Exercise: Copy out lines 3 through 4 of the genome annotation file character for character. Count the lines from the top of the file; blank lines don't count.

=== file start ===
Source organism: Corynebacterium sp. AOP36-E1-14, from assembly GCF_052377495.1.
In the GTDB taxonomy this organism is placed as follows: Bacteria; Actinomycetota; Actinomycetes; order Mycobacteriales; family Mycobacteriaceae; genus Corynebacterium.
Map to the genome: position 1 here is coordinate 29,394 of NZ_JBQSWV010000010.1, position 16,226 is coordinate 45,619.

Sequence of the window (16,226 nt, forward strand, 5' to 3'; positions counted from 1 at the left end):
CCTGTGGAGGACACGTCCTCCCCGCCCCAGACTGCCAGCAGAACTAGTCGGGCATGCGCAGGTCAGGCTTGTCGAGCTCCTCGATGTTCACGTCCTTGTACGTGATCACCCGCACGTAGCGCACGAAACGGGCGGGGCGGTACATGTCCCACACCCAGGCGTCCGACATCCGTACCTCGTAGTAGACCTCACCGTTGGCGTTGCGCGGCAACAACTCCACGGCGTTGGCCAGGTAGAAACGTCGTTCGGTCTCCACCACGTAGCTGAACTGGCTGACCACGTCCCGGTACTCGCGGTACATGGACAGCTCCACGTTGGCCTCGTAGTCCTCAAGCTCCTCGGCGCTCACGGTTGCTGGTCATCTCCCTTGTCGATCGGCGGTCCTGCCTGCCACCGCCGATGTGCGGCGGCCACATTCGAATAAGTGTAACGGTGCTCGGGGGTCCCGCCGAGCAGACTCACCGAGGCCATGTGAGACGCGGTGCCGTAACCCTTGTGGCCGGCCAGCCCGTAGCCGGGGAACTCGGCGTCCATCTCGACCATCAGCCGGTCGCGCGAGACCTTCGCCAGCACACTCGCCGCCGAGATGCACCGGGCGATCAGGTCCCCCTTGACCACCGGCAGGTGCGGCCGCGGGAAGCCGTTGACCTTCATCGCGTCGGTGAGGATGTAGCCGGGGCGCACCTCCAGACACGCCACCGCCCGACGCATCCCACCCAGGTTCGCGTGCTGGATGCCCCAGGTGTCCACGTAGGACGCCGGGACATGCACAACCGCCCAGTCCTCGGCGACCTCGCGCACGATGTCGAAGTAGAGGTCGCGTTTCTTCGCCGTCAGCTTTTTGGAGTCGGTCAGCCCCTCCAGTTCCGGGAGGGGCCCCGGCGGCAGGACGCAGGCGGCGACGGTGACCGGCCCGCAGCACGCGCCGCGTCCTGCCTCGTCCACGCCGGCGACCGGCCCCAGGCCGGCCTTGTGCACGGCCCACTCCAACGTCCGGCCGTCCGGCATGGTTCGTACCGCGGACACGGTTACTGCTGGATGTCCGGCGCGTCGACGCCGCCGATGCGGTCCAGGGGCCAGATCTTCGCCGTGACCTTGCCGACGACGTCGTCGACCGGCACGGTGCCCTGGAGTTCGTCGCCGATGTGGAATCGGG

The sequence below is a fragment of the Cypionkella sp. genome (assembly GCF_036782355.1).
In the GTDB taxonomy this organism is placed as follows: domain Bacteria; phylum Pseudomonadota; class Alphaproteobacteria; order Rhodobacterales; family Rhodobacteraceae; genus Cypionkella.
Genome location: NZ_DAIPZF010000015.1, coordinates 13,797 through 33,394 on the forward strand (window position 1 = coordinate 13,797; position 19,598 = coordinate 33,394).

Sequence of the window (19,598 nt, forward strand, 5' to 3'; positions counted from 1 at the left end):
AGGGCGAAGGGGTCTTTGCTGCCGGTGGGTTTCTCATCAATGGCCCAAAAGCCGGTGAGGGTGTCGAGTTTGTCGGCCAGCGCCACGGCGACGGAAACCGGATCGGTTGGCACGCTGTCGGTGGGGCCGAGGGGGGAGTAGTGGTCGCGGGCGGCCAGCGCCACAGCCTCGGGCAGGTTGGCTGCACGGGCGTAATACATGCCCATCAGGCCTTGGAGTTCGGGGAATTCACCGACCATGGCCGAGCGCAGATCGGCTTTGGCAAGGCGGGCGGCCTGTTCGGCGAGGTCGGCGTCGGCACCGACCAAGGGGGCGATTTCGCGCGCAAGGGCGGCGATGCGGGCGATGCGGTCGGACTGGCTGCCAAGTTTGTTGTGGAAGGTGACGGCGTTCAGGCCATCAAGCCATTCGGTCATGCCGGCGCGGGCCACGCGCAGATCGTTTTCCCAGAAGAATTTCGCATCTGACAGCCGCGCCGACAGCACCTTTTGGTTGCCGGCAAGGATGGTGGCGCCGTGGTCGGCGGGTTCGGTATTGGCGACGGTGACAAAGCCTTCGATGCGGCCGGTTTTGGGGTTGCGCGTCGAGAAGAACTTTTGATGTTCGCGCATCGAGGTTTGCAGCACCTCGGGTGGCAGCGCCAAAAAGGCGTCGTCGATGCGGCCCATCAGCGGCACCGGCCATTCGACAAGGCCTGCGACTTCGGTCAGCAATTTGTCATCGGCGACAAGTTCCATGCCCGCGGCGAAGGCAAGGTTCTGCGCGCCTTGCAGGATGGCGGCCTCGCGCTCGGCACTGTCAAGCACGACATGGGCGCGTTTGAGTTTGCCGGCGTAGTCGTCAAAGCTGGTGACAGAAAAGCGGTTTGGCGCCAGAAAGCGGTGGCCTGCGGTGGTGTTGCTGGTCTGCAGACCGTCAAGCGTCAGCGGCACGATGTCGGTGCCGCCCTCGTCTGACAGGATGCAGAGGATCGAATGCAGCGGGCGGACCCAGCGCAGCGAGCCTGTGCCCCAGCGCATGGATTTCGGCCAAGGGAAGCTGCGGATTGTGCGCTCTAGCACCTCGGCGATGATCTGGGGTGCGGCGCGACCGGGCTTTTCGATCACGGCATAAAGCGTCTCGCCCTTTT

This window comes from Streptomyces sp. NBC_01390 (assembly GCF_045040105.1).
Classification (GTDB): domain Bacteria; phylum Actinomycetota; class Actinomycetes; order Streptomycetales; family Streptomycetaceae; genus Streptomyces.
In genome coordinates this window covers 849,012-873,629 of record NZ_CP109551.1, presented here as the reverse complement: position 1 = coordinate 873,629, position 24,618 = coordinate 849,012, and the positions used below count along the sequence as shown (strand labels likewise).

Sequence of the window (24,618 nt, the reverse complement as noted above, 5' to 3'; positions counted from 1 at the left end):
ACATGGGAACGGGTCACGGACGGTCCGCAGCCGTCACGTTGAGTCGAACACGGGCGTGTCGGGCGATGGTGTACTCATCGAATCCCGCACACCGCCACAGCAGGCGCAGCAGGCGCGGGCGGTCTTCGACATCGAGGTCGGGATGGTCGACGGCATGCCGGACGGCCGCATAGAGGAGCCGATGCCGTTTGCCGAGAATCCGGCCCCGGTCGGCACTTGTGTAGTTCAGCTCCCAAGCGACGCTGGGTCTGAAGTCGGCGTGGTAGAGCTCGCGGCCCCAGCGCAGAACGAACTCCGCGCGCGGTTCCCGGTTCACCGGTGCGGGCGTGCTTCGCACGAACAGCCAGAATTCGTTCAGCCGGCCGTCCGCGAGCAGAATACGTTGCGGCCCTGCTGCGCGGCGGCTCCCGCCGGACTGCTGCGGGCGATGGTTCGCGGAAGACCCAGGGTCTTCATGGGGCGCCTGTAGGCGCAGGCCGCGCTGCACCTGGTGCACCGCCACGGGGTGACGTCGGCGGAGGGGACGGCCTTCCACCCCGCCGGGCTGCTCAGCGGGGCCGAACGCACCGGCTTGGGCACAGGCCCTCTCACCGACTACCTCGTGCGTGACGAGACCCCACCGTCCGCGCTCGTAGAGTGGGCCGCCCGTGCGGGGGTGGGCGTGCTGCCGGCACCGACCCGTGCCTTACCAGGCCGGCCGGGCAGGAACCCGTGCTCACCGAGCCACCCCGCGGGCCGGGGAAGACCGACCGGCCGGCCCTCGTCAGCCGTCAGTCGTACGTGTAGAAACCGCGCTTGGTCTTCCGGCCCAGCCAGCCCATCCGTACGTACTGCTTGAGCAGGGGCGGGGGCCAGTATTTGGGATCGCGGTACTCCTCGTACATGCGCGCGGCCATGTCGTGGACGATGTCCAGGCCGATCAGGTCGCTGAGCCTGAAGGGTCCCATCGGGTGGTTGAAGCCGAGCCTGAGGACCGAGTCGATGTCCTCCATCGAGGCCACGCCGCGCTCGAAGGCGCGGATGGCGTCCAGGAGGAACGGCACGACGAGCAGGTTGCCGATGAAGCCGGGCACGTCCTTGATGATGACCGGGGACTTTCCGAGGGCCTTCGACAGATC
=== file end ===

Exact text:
Map to the genome: position 1 here is coordinate 29,394 of NZ_JBQSWV010000010.1, position 16,226 is coordinate 45,619.

Sequence of the window (16,226 nt, forward strand, 5' to 3'; positions counted from 1 at the left end):